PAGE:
## Chaos on the Circle |

**Susan Niefield**

Union College

February 12, 2007

4:45 pm

Bailey Hall 201

Refreshments will be served

Take a point $P$ on the unit circle in the plane and double the angle $\theta$ to get a point $f (P)$.

Repeating this process gives a set $\{P, f(P), f(f(P)), \ldots\}$ of points, called the

orbit of $P$ under $f$. What kind of orbits can we find? Of course, that depends on the starting point $P$. Some orbits are finite, while others are not. Among the infinite ones, there are even orbits that hit every point on the circle.This map is an example of a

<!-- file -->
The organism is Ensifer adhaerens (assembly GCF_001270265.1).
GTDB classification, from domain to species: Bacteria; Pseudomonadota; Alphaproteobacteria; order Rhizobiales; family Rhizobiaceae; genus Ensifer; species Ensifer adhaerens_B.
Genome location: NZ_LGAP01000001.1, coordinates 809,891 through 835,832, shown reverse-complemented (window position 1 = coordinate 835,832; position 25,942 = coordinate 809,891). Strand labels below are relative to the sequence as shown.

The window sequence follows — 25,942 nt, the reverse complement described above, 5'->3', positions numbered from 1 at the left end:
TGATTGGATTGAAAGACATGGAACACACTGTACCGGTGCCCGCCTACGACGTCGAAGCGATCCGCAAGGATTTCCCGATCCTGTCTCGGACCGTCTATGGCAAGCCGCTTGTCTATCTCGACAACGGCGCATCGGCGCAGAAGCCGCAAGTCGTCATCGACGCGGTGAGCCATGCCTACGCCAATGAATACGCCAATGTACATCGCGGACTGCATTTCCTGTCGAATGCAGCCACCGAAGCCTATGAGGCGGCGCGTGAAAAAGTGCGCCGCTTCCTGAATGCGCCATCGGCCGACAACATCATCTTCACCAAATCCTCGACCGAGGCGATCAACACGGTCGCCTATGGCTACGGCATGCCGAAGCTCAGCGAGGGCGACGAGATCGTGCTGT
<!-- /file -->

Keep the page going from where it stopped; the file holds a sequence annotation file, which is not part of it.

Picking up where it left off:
chaotic dynamical system. After presenting a definition ofchaos, we will show that points on the unit circle can be represented by binary sequences, and use this representation to prove that the angle-doubling map $f$ is chaotic.

For additional information, send e-mail to math@union.edu or call (518) 388-6246.

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